Monday, May 18, 2009
Obscurity of the Day: Bela Lanan, Court Reporter
"REVERSED!" -- Sally Matson, self-confessed violator of the prohibition law that existed at that time was freed of the charge and released from custody. It was a startling reversal of the lower court's decree, and one that created much comment, both pro and con.
Mrs. Matson's only plea was that she was entrapped into selling the liquor to the soldiers through the instigation of the government's agents. She further claimed and proved that they came to her place for the sole purpose of trapping her into the commission of the offense.
Mrs. Matson was guilty and yet, strange to say, she went free, and here's the reason! The court said: "The government of this country is not engaged in the manufacture of criminals, and when one of our officers persuades a law-abiding citizen to commit a crime, we find it abhorrent to our sense of decent administration of the law. In cases of this kind, the courts have always been inclined to say that a crime thus induced does not support a conviction."
This is a true case. Reference of citation may be had by sending a stamped, self-addressed envelope to "Bela Lanan, Court Reporter."
The Strange Case of The Woman Who Talked Too Much
Don't miss it -- follow it daily in this newspaper.
Despite the odd name and the tiny syndicate that offered it, Bela Lanan Court Reporter appeared in a quite respectable number of papers. The strip was syndicated by the Carlile Crutcher Syndicate, which was the distribution company for the Louisville Courier-Journal (Crutcher was an editor of the paper).
The strip was originally titled You Be The Judge when it first appeared on July 6 1936, but apparently someone else had that name tied up, so it was renamed to the listed title on October 5 of that year. Despite the name change, some of the marketing material for the strip continued to use the original title for years afterward. As an interesting bit of trivia regarding the title, I don't believe Mr. Lanan was ever actually heard from in the strip, though presumably the stenographer that can often be seen in the Saturday episode is our title character.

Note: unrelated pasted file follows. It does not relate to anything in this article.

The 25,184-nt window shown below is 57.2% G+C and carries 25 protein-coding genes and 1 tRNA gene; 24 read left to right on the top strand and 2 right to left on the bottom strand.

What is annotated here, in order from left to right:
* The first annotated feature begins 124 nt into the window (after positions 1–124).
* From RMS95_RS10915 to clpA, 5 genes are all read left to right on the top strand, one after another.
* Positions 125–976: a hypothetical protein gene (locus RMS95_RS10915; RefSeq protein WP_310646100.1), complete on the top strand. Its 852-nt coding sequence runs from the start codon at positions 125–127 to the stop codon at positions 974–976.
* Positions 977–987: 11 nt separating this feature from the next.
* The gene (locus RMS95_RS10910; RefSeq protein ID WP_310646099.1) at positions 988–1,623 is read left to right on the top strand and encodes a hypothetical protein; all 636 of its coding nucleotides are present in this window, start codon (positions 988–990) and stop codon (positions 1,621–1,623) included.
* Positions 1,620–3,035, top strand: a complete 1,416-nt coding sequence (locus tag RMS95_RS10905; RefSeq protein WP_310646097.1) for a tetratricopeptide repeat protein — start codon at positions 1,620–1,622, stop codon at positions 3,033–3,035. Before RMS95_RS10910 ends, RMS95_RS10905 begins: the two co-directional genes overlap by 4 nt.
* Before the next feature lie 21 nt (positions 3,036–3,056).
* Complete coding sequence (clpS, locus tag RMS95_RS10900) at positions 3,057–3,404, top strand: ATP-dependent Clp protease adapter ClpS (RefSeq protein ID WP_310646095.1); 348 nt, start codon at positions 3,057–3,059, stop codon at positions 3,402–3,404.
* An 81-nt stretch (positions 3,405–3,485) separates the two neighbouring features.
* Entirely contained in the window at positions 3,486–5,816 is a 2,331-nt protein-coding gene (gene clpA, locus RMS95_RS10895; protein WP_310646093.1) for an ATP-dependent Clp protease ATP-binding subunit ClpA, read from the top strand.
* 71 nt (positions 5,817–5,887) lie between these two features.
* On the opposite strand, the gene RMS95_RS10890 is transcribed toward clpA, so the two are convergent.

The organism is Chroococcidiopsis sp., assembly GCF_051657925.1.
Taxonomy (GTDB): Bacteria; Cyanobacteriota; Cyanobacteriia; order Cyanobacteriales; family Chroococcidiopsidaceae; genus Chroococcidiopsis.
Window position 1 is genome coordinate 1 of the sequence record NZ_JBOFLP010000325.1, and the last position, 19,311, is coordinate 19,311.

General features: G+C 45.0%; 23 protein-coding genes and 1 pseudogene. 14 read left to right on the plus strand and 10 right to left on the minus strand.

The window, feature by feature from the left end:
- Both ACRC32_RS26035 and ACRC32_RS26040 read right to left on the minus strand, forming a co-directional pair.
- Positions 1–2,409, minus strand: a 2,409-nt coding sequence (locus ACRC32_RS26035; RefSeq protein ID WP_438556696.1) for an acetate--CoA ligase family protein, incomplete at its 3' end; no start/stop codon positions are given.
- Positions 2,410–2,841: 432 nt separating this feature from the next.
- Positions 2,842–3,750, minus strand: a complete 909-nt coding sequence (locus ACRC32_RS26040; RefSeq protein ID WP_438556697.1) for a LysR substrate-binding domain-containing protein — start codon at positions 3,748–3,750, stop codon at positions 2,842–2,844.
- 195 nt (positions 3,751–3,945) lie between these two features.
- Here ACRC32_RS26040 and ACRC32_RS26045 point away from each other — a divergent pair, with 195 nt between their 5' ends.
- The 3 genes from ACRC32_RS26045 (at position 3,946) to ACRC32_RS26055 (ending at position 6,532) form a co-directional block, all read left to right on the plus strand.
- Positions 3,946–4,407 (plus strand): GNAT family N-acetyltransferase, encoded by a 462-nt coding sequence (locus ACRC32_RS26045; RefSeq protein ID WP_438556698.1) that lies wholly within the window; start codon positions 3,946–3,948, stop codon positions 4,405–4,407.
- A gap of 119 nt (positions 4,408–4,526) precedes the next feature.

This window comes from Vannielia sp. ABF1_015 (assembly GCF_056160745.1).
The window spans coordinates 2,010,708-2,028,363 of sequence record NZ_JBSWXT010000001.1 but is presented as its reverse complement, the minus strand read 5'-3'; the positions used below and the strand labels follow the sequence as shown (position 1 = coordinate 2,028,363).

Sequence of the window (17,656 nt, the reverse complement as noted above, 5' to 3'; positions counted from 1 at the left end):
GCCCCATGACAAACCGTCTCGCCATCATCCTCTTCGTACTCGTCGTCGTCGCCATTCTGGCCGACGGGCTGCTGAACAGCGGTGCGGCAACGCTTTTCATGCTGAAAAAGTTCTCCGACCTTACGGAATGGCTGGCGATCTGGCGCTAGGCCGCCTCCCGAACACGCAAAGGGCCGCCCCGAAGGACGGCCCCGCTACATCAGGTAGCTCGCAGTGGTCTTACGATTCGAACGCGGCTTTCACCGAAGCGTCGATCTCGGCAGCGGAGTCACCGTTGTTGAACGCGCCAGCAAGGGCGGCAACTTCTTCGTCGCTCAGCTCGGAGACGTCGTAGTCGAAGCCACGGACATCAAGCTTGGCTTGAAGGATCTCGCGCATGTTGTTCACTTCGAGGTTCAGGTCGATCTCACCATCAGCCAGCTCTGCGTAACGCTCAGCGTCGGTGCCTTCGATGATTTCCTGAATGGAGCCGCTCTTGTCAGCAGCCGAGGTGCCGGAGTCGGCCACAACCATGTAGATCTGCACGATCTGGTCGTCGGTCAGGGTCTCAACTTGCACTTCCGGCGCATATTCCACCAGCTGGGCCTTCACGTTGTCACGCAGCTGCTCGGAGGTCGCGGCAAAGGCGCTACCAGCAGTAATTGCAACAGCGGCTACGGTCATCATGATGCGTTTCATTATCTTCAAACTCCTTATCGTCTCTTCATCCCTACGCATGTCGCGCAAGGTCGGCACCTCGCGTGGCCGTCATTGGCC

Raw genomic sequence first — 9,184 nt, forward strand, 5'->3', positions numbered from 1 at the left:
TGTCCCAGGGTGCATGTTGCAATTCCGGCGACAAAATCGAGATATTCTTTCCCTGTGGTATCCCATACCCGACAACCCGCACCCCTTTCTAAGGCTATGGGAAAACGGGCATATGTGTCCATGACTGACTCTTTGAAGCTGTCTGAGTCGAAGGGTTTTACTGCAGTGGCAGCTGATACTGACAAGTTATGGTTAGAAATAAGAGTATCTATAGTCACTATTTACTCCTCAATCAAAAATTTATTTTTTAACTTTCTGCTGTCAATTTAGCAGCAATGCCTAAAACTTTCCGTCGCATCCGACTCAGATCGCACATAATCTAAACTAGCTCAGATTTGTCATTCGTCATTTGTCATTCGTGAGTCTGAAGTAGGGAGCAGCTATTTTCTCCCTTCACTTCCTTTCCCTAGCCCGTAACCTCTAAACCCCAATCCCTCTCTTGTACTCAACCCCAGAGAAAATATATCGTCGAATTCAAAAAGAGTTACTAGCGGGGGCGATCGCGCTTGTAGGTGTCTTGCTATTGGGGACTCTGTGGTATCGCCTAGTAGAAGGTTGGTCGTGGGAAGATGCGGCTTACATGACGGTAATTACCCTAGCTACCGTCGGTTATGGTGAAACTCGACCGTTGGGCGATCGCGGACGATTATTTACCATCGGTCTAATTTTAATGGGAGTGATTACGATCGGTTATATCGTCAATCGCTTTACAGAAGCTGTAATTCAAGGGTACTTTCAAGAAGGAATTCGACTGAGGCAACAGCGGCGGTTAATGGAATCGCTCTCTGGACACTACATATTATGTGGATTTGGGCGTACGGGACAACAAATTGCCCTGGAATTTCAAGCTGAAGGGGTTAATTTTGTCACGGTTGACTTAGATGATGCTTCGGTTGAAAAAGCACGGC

The strip retold court cases in the space of each week's six episodes, and on Saturdays the final disposition of the case was given in a text column. Our sample above is a pretty typical example of the type of narrative used throughout the life of the strip. The example is, I think, particularly a propos since Obama has been excoriated lately for citing "empathy" as a quality he'd like to see in his Supreme Court candidate. Without empathy, there might be no exceptions made for entrapment in law, and Sally Matson would be in prison for taking pity on some tired soldiers.
The writer, L. Allen Heine, and artist Robert Wathen, have no other credits I've been able to find.
Bela Lanan lasted until at least June 1941, perhaps a few months more.
Insofar as entrapment goes, as presented the police in this case really did set out to "manufacture a criminal." They don't seem to have any reason to get the old lady...perhaps she had been reported before for handing out booze?
I wonder what on earth prompted them to use the name "Bela Lanin." During the 1930s how could readers not think of Bela Lugosi? Maybe this was Lugosi's evening job. I thought it might be an anagram, but I didn't come up with anything. Maybe it really was the name of a court reporter!
Great minds think alike. I too teased around with that name a bit thinking that it had to be an anagram.
I think the first strip in the sequence is trying to give us the impression that the old lady was under serious suspicion, but no specifics are given. And since the story was set during prohibition, she shouldn't have had any beer at all, though as early as it was in that ridiculous experiment she could very well have had some reserves from before the law went into effect.
dixie klinger reynoldsburg ohio